Obamacare, Take Two
Second ACA enrollment period begins
On Saturday, Nov. 15, Obamacare enrollment begins again. While the first enrollment period got off to a disastrous start last year due to numerous technical difficulties, ultimately some 615,000 Texans were able to purchase health insurance using the Healthcare.gov marketplace.
This second enrollment period is a chance for people who are uninsured to buy new plans, as well as a chance for those already enrolled to evaluate their plans, update their information, and decide whether a different plan might be a better fit, especially since new plans (there are 115 this year, compared to 80 last year) and insurance companies have been added to the mix this time around.
The Affordable Care Act (ACA) has been greeted with hostility and suspicion by many Americans, including outgoing Texas Gov. Rick Perry. But at a press conference Monday, Nov. 11, U.S. Rep. Lloyd Doggett and members of Insure Central Texas were eager to clear up misconceptions. People might not like the sound of "Obamacare," but that doesn't mean they can't benefit from being able to purchase health insurance that isn't tied to their employer, or from tax subsidies to help them pay for that insurance. Doggett also made sure to mention that one of the important changes brought on by the ACA was the end of insurance companies being able to exclude pre-existing conditions from coverage.
For example, Elizabeth Flandez lost her health insurance a few years ago after getting a divorce – she'd been covered by her husband's plan. She had the option of buying insurance from her own employer, but couldn't afford the monthly premium. Instead, she chose to go to clinics and pay cash whenever she was sick. Then, last year, she was told she had a tumor. Luckily, she was able to enroll in an ACA plan with an affordable monthly premium – another part of the law defines "affordable coverage" as costing no more than 9.5% of a person's monthly income. Before the ACA, if she had tried to buy insurance after receiving a diagnosis, she would have likely had to pay for any costs related to that condition herself, assuming an insurance company was willing to cover her at all.
Buying health insurance can be extremely daunting. It's even more confusing when a customer has never had coverage before. Gary Amaon, a volunteer ACA navigator, said it's common for him to have to explain how insurance works to people who come in for assistance. However, Austinites intimidated by the prospect of Healthcare.gov can find knowledgable, free guidance seven days a week from the navigators at the Insure Central Texas Highland Mall location. They have Spanish- and Arabic-speaking employees on hand, offer Vietnamese-language services on Mondays and Saturdays, and can schedule appointments with interpreters for people who speak other languages.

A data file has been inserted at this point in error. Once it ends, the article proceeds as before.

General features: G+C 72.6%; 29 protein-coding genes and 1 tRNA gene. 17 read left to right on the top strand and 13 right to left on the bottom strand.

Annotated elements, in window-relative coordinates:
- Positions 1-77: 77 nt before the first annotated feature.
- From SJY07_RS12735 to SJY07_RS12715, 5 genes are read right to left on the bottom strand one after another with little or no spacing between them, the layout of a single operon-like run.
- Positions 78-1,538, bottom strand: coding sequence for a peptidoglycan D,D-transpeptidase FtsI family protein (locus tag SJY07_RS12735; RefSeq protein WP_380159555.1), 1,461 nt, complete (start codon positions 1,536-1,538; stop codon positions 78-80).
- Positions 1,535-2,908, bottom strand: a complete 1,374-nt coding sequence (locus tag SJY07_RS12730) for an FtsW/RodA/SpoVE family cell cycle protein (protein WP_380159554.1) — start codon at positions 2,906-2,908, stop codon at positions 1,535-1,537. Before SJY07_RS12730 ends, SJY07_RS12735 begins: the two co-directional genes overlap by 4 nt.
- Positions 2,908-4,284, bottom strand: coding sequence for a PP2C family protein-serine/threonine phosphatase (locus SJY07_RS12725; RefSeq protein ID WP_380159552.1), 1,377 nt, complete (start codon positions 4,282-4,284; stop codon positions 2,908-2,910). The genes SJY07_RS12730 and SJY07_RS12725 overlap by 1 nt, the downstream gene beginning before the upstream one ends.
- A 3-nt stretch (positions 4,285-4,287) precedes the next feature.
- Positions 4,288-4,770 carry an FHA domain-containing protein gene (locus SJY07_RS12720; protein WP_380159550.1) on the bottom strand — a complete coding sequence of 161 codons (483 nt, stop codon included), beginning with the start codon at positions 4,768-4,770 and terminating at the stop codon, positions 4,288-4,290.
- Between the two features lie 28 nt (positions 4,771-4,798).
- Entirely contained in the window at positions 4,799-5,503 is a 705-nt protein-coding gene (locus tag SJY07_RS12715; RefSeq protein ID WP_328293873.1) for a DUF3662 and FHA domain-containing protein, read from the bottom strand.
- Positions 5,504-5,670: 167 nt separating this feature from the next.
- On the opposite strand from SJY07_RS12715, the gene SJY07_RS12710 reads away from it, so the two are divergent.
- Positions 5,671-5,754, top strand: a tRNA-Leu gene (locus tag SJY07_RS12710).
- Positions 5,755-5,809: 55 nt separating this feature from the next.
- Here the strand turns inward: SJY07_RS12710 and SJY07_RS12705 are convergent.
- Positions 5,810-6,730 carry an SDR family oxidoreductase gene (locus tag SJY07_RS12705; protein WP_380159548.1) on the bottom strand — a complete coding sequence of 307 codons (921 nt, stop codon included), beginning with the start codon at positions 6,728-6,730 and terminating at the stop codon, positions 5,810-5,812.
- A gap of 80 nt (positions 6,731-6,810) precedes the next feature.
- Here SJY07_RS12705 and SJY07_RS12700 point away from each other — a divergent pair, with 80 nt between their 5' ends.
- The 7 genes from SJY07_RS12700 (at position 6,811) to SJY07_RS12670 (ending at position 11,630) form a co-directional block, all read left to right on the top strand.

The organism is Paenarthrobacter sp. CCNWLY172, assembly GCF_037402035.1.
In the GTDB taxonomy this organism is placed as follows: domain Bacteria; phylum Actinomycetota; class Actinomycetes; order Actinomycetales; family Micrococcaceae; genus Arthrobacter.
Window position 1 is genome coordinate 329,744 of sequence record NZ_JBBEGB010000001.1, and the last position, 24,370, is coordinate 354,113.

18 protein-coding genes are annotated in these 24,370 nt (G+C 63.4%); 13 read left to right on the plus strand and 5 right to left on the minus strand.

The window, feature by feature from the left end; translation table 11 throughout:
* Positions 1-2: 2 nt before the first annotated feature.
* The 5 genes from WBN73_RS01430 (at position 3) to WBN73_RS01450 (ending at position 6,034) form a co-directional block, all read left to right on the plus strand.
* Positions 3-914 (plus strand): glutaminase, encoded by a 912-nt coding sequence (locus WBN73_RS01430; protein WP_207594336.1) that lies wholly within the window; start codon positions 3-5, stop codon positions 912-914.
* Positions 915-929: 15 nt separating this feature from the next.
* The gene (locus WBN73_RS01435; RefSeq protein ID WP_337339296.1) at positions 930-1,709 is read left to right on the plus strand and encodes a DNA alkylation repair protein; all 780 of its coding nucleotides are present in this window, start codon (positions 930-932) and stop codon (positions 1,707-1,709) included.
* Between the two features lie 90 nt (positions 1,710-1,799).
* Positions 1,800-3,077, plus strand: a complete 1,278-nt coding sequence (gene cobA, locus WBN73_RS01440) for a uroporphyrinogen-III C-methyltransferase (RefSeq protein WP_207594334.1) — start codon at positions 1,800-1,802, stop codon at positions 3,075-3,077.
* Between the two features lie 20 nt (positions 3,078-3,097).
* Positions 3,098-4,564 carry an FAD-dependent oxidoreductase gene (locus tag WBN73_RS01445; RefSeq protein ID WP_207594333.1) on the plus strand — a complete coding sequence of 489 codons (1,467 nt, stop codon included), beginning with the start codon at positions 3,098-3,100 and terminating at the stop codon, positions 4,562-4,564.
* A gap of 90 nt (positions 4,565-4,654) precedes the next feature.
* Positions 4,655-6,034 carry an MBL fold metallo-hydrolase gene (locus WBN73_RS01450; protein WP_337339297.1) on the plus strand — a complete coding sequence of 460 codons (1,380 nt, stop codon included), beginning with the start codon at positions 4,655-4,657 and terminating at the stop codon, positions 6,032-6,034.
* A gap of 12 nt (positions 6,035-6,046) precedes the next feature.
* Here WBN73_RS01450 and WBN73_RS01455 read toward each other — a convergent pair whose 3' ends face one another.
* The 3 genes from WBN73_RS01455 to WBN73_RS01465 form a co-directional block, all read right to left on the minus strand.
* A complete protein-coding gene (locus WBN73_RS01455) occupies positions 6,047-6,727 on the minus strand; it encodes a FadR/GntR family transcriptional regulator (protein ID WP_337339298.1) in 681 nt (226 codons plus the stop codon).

Unfortunately, some of the Texans most in need of affordable health insurance aren't going to be able to find it on Healthcare.gov. The ACA was designed to expand Medicaid coverage to low-income people. However, it's up to individual states to choose whether to go ahead and offer Medicaid to more of their adult residents. In Texas, this has meant that more than 1 million people who would qualify under the expansion have no coverage, and don't make enough money to get tax subsidies to help pay for insurance (though they can still enroll their children in Medicaid or CHIP and purchase an ACA plan for themselves at full cost).
Elizabeth Colvin, director of Insure Central Texas, stressed that even if someone believes they're in the "Medicaid Gap," they should still come by and discuss their options with a navigator, who can check to see whether they're accurately projecting their income for the next year, help make sure their children have insurance, and offer referrals for other local health care assistance programs if they turn out not to be eligible for ACA assistance after all.
For his part, Doggett hopes that Texas will change its mind about expanding Medicaid. If nothing else, it could help cut taxes if the state accepted the federal Medicaid money. "If you're not moved by your heart, get moved by your pocketbook," he said.
Visitors may drop by any Insure Central Texas location without an appointment. For locations, visit www.insurecentraltexas.org or call 512/610-7963. (Hours and languages spoken vary by location.) For additional assistance: localhelp.healthcare.gov or 800/318-2596.